Season’s greetings herald season’s eatings—and drinkings! A third of consumers (32%) say their restaurant visits are impacted by seasonality, according to Technomic’s 2017 Flavor Consumer Trend Report, powered by Ignite. Although LTOs tend to slow a bit during the colder, lower-traffic months, operations such as bakery-cafes see a bump in LTO rollouts, Technomic says. Holiday beverages spotlighting mint, mocha, eggnog and berries are commonplace, so what’s newly trending this season? Read on for a peek.
1. Cookies and milk, hold the cookies
Santa’s favorite beverage is getting an adults-only twist, as mixologists whip up boozy drinks with milk—of both the animal and plant-based variety. June’s All Day in Austin, Texas, is serving up June’s Punch with rum, brandy, absinthe, clarified milk, green tea, spices and pandan, while rice milk is featured in the vodka-based Snickerpoodle My Labradoodle at Turkey and the Wolf in New Orleans. And Omni Hotels & Resorts is spotlighting its Eight Maids A-Milking through Dec. 31, featuring vodka, Irish creme and housemade Cinnamon Toast Crunch cereal milk, topped with eggnog whipped cream.
2. The root 'Clause'
Operators are adding winter root vegetables to cocktails, bringing the veg-centric dining trend to a new part of the menu. Sweet potato is featured in the shochu-based Puff Puff Pass at Kemuri in Austin and the mezcal-based Luna Cosecha at a.kitchen + bar in Philadelphia. Bad Hunter in Chicago menus one cocktail with rhubarb and gin, another with celery shrub and mezcal, and yet another with carrot and tequila. Many of these roots, including beets and carrots, add vibrant color to holiday beverages.
3. Shrub in the pub
Bars and restaurants are utilizing drinking vinegars, aka shrubs, in cocktails for a sweet, acidic kick. Shrubs are traditionally made by mixing fruit juice, sugar and vinegar, and are served over ice, sometimes with soda water and/or liquor. Seasons 52’s winter Grapefruit Negroni features gin with ruby red grapefruit shrub; Brooklyn, N.Y.’s Olmsted serves a tequila-based tomato cocktail with aji dulce shrub; and The Antler Room in Kansas City, Mo., menus a tomato shrub with Italian vermouth, basil syrup and cava.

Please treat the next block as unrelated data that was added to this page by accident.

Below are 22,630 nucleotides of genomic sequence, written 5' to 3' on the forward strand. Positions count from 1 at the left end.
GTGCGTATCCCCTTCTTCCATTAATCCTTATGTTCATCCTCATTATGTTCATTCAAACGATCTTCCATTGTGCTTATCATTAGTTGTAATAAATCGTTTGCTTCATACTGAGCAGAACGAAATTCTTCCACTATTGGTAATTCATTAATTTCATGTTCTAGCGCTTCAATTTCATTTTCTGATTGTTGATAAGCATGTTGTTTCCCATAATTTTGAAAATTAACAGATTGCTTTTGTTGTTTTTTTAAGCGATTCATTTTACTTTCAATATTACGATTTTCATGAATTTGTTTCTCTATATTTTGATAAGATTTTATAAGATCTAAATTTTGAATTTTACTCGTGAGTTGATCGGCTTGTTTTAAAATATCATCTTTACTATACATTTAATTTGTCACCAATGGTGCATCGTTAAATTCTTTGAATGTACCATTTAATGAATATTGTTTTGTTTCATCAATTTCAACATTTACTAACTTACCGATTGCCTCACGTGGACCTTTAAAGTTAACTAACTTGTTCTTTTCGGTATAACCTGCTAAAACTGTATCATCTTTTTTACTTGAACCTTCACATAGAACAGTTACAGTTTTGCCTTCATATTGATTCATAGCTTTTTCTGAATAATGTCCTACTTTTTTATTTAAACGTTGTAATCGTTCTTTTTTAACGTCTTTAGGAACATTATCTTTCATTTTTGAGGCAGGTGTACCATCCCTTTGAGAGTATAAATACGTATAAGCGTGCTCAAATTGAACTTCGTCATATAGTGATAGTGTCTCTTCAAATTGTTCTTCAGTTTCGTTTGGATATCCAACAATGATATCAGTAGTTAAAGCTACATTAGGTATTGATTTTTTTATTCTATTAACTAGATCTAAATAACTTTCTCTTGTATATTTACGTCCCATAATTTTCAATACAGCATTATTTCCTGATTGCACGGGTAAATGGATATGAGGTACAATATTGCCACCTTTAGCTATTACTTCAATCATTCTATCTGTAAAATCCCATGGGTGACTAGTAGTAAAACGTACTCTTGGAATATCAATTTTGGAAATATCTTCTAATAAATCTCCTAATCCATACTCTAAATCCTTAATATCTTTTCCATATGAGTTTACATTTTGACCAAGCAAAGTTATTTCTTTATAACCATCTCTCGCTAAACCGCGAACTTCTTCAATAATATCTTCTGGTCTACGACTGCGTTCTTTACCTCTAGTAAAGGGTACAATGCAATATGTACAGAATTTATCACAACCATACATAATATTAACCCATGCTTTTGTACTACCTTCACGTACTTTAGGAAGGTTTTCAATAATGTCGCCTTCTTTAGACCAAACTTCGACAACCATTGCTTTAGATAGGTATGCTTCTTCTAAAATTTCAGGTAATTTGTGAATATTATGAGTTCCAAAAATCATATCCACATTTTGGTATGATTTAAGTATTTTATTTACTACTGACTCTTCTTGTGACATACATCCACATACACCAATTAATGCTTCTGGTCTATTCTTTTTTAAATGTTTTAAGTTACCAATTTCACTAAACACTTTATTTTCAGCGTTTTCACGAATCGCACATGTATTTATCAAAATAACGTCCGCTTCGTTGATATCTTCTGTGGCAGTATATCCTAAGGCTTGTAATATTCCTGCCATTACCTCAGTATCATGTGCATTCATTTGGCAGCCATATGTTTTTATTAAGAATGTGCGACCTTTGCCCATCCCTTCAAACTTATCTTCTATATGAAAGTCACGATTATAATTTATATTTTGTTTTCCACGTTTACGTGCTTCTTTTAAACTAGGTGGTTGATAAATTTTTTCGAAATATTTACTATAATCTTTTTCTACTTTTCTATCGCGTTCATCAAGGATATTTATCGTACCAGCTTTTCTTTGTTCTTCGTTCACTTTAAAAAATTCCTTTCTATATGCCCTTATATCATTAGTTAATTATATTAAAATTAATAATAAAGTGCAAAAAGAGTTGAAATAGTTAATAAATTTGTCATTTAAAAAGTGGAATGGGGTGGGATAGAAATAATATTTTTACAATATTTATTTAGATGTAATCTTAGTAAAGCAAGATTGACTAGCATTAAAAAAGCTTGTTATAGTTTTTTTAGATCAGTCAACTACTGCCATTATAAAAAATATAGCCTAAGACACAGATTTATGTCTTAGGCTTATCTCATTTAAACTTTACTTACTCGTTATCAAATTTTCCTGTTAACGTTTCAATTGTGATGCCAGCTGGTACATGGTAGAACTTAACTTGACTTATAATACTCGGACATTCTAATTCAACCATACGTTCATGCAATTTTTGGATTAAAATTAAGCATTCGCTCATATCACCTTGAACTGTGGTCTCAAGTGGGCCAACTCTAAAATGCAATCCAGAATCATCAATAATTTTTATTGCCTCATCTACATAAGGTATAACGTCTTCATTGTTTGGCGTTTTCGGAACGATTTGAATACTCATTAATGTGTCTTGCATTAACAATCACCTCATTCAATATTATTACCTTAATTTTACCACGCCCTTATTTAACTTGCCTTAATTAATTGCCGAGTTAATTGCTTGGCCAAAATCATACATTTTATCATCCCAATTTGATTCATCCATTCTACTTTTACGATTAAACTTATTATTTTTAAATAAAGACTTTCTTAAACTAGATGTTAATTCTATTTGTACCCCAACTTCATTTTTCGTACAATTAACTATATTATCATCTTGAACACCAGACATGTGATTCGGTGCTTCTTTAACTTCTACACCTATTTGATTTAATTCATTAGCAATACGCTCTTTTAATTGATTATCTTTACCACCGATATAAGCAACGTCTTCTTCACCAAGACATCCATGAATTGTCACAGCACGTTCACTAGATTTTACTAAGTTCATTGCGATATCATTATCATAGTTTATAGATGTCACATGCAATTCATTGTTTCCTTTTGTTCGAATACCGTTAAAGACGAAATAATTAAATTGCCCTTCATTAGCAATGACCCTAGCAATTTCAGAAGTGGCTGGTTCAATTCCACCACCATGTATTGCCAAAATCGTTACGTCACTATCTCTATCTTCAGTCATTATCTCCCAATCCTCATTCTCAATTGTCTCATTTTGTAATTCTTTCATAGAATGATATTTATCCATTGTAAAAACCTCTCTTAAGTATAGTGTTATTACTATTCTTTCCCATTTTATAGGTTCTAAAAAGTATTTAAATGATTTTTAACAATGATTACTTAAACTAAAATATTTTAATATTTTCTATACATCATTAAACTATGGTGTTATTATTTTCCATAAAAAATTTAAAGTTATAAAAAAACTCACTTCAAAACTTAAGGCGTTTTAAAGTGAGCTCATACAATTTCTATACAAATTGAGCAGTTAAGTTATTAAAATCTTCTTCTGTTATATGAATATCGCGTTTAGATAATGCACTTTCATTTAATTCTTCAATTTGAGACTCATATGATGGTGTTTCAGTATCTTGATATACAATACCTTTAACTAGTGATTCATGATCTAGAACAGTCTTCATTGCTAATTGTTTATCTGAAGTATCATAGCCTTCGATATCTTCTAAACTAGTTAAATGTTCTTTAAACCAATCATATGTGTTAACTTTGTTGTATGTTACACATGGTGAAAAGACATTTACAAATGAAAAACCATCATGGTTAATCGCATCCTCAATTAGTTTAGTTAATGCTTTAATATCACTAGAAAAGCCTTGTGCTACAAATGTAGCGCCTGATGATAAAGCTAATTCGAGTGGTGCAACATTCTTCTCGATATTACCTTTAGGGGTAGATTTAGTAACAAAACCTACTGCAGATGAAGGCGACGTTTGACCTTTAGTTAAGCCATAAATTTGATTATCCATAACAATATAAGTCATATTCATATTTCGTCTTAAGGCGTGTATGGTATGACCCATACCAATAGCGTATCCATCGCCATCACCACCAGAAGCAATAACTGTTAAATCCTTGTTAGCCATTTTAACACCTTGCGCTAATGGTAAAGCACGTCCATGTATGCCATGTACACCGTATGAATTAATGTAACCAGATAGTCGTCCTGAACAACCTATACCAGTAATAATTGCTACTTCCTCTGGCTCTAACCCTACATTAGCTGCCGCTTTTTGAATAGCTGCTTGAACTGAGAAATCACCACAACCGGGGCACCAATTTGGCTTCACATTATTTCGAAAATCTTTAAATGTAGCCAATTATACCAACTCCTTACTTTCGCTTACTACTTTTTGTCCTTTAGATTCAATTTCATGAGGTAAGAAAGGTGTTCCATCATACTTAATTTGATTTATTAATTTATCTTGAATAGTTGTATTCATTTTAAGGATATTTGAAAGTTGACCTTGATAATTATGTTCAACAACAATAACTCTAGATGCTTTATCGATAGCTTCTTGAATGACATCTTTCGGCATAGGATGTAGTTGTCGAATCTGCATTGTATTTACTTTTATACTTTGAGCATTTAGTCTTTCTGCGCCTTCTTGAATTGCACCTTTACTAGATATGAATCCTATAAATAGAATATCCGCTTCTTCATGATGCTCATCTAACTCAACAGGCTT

4. Baking spices in beverages
Holiday baked goods are influencing beverages. Traditional baking spices like cinnamon, ginger, cloves and nutmeg are popping up in coffee drinks like Peet’s Holiday Spice Latte. Baking spices are also prominent in the Siempre Hace Frio, a red wine drink that’s served hot at Himitsu in Washington, D.C.
5. Candy to glass
Candy-garnished drinks make for Instagrammable, nostalgic menu items. Putting whole or crushed candy canes in coffee drinks (Caribou Coffee’s Ho Ho Mint Mocha), smoothies (Nekter Juice Bar’s Merry Mint) or shakes (Shake Shack’s Chocolate Peppermint Shake) is a move that can yield a high ROI, as it’s inexpensive and easy to execute. For a more premium touch, try adding candied ginger, orange peel or other products, such as the candied sage leaf featured in Seasons 52’s winter Cranberry & Sage.
6. Fizzes aren’t fizzling
Spritzes and other fizzy drinks are still seeing momentum on menus, especially as consumers look to pop Champagne for New Year's. But these drinks needn’t be solely for adults. Black Angus Steakhouse does fizzy beverages for those over and under drinking age—its Cranberry-Blueberry Seltzer features soda with cranberry juice, blueberry and lemon, while its Orange Pomegranate Sparkler contains vodka, orange, pomegranate, lemon and Champagne, and is topped with preserved cranberries.
7. Getting nutty
Chestnuts aren’t just roasting on an open fire—they are also finding their way into beverages. Some operators are featuring nuts as a flavoring (such as Firebirds’ Hazelnut-Vanilla Java) or grinding them into horchata (e.g., Taco Cabana’s Horchata Margarita with a red and green cinnamon-sugar rim).